Jun 22nd, 2010
In a previous Nanowerk Spotlight we reported about work by a group of Chinese scientists that demonstrated that carbon nanotube sheets can act as powerful thermoacoustic loudspeakers. Moving experiments with carbon nanotube loudspeakers from air into water, researchers at the University of Texas at Dallas have now observed surprisingly high underwater sound generation efficiency using multi-walled carbon nanotubes sheets that are self-supported or attached to porous tissue. As a matter of fact, the nanotechnology speakers perform as well underwater as they do on land. The most surprising result they observed is that the carbon nanotubes immersed in water can still generate sound thermo-acoustically at frequencies 1 Hz - 100 KHz, despite the huge thermal capacity of water and its low thermal expansion.
Jun 21st, 2010
Before the superior electronic properties of graphene can be utilized in industrial products, researchers must find a way that allows the mass production of graphene-based devices. New work by a European research team now demonstrates the feasibility of graphene synthesis on commercially available cubic SiC/Si substrates of 300 mm and greater in diameter, which result in graphene flakes electronically decoupled from the substrate. This work demonstrates that it is possible to grow high-quality graphene layers on beta-SiC(001), i.e. on the cubic modification of this material. This is a very important step, since beta-SiC is commercially available and it can be well integrated into present electronic production processes.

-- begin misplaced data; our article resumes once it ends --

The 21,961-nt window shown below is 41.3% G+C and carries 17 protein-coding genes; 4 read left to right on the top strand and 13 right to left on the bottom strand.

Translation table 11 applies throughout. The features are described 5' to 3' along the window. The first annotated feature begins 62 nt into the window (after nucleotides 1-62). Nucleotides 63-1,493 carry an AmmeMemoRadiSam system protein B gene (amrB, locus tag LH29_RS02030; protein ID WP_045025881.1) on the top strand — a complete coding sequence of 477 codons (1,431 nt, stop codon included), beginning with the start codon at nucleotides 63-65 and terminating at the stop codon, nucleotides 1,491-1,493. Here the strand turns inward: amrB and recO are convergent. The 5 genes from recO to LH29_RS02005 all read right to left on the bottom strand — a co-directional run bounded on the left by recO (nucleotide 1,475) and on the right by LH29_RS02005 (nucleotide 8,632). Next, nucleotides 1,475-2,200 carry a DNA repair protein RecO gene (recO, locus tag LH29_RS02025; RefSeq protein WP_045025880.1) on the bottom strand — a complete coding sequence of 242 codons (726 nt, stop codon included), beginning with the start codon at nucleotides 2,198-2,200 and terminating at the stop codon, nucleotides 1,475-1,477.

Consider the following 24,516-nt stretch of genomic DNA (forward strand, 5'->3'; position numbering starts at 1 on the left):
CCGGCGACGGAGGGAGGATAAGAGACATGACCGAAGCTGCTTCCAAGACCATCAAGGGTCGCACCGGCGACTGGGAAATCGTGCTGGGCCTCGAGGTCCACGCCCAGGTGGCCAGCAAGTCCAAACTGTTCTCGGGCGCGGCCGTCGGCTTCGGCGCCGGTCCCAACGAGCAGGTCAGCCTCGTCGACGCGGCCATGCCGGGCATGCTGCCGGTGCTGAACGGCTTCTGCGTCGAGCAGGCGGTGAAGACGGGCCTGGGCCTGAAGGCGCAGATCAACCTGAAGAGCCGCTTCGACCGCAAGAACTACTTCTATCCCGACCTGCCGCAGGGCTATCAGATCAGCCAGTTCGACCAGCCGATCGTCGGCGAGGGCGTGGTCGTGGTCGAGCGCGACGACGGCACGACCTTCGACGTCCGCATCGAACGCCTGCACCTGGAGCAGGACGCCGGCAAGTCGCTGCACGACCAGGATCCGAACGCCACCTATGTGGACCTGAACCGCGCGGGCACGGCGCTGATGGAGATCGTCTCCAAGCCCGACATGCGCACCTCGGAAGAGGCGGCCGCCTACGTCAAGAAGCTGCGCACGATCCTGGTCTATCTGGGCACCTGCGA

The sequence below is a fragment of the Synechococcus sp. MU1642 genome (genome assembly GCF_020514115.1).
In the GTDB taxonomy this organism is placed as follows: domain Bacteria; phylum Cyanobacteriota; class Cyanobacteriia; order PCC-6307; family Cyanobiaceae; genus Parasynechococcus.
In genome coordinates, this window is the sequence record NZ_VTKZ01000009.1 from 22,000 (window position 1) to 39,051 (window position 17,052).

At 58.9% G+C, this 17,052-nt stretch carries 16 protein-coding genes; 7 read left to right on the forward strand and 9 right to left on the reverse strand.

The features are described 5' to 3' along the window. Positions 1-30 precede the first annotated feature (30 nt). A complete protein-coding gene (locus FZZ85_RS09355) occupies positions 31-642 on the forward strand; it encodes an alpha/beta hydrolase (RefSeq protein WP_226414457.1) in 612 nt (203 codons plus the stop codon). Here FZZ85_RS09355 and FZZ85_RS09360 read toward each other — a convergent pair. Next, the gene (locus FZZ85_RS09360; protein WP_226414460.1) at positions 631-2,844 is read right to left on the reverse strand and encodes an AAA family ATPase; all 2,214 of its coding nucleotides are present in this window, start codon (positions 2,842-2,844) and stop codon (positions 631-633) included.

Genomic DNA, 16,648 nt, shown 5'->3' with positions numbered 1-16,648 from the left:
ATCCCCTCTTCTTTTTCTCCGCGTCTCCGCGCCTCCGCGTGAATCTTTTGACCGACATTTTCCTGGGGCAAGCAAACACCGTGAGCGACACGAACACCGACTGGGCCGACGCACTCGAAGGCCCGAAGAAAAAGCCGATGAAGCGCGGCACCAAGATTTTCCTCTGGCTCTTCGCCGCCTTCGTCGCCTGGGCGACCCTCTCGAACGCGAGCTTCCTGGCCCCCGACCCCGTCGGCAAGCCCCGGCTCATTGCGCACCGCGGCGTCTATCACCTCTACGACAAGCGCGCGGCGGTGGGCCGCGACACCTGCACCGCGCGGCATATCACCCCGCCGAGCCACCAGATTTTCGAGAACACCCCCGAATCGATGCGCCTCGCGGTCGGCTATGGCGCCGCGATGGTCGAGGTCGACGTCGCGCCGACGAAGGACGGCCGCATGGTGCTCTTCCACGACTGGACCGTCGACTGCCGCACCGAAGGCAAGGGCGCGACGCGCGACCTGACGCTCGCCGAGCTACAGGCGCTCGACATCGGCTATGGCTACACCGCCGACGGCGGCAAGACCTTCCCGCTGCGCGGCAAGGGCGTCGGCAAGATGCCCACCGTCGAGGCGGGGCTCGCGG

Jun 18th, 2010
Current fabrication technologies for nanoscale devices include deep-UV or electron-beam (e-beam) lithography. Both of these techniques involve successive deposition of metal or insulating layer and a resist layer, which is patterned using a UV source or a scanning electron beam. The process needs to be repeated for each layer of the architecture while the sample is taken out of the high vacuum chamber. Thus, multilayer lithography processes seriously compromise throughput and cost. In addition, the resolution is limited in the sub-10 nm regime. Researchers at the Institute of Bioengineering and Nanotechnology (IBN) in Singapore have now successfully demonstrated, for the first time, a lithography-free, direct-write technique for fabricating discrete field-effect transistors, as well as digital logic gates on a single nanowire.
Jun 16th, 2010